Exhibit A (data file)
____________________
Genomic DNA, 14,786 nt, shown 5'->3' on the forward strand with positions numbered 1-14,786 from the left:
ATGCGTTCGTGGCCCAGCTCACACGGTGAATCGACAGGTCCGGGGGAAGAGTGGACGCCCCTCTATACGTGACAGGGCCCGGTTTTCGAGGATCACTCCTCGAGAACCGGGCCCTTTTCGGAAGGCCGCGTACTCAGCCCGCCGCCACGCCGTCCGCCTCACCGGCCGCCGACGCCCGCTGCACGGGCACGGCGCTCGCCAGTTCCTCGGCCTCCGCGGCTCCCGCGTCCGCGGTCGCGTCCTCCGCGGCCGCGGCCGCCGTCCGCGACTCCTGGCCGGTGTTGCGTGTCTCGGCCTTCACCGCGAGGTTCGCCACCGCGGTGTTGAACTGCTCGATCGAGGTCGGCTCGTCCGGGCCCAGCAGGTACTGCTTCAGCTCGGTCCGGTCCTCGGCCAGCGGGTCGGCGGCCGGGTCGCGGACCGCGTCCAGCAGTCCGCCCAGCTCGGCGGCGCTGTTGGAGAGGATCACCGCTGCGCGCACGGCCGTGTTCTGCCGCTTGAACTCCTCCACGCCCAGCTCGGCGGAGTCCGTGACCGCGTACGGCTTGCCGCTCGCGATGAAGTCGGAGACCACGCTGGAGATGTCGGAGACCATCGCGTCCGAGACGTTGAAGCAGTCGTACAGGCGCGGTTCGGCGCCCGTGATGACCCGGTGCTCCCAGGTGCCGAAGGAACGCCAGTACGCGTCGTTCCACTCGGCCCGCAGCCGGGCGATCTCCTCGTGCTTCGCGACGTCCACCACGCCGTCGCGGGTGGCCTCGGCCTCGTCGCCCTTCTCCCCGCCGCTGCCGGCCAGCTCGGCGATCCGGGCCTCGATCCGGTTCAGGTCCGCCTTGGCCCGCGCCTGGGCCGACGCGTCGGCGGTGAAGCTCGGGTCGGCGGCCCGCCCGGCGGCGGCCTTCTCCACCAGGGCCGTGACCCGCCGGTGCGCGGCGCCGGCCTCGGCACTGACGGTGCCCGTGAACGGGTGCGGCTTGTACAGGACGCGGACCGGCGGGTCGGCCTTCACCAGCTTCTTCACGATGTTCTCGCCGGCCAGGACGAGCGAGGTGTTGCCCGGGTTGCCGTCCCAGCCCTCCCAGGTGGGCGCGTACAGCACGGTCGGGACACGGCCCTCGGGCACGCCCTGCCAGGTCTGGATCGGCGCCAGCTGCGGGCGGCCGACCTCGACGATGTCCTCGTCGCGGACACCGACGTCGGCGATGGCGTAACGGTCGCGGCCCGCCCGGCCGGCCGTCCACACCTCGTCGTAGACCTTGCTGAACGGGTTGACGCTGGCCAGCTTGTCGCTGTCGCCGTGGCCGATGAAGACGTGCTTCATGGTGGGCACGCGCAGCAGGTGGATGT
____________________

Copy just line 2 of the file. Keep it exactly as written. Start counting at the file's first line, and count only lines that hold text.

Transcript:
ATGCGTTCGTGGCCCAGCTCACACGGTGAATCGACAGGTCCGGGGGAAGAGTGGACGCCCCTCTATACGTGACAGGGCCCGGTTTTCGAGGATCACTCCTCGAGAACCGGGCCCTTTTCGGAAGGCCGCGTACTCAGCCCGCCGCCACGCCGTCCGCCTCACCGGCCGCCGACGCCCGCTGCACGGGCACGGCGCTCGCCAGTTCCTCGGCCTCCGCGGCTCCCGCGTCCGCGGTCGCGTCCTCCGCGGCCGCGGCCGCCGTCCGCGACTCCTGGCCGGTGTTGCGTGTCTCGGCCTTCACCGCGAGGTTCGCCACCGCGGTGTTGAACTGCTCGATCGAGGTCGGCTCGTCCGGGCCCAGCAGGTACTGCTTCAGCTCGGTCCGGTCCTCGGCCAGCGGGTCGGCGGCCGGGTCGCGGACCGCGTCCAGCAGTCCGCCCAGCTCGGCGGCGCTGTTGGAGAGGATCACCGCTGCGCGCACGGCCGTGTTCTGCCGCTTGAACTCCTCCACGCCCAGCTCGGCGGAGTCCGTGACCGCGTACGGCTTGCCGCTCGCGATGAAGTCGGAGACCACGCTGGAGATGTCGGAGACCATCGCGTCCGAGACGTTGAAGCAGTCGTACAGGCGCGGTTCGGCGCCCGTGATGACCCGGTGCTCCCAGGTGCCGAAGGAACGCCAGTACGCGTCGTTCCACTCGGCCCGCAGCCGGGCGATCTCCTCGTGCTTCGCGACGTCCACCACGCCGTCGCGGGTGGCCTCGGCCTCGTCGCCCTTCTCCCCGCCGCTGCCGGCCAGCTCGGCGATCCGGGCCTCGATCCGGTTCAGGTCCGCCTTGGCCCGCGCCTGGGCCGACGCGTCGGCGGTGAAGCTCGGGTCGGCGGCCCGCCCGGCGGCGGCCTTCTCCACCAGGGCCGTGACCCGCCGGTGCGCGGCGCCGGCCTCGGCACTGACGGTGCCCGTGAACGGGTGCGGCTTGTACAGGACGCGGACCGGCGGGTCGGCCTTCACCAGCTTCTTCACGATGTTCTCGCCGGCCAGGACGAGCGAGGTGTTGCCCGGGTTGCCGTCCCAGCCCTCCCAGGTGGGCGCGTACAGCACGGTCGGGACACGGCCCTCGGGCACGCCCTGCCAGGTCTGGATCGGCGCCAGCTGCGGGCGGCCGACCTCGACGATGTCCTCGTCGCGGACACCGACGTCGGCGATGGCGTAACGGTCGCGGCCCGCCCGGCCGGCCGTCCACACCTCGTCGTAGACCTTGCTGAACGGGTTGACGCTGGCCAGCTTGTCGCTGTCGCCGTGGCCGATGAAGACGTGCTTCATGGTGGGCACGCGCAGCAGGTGGATGT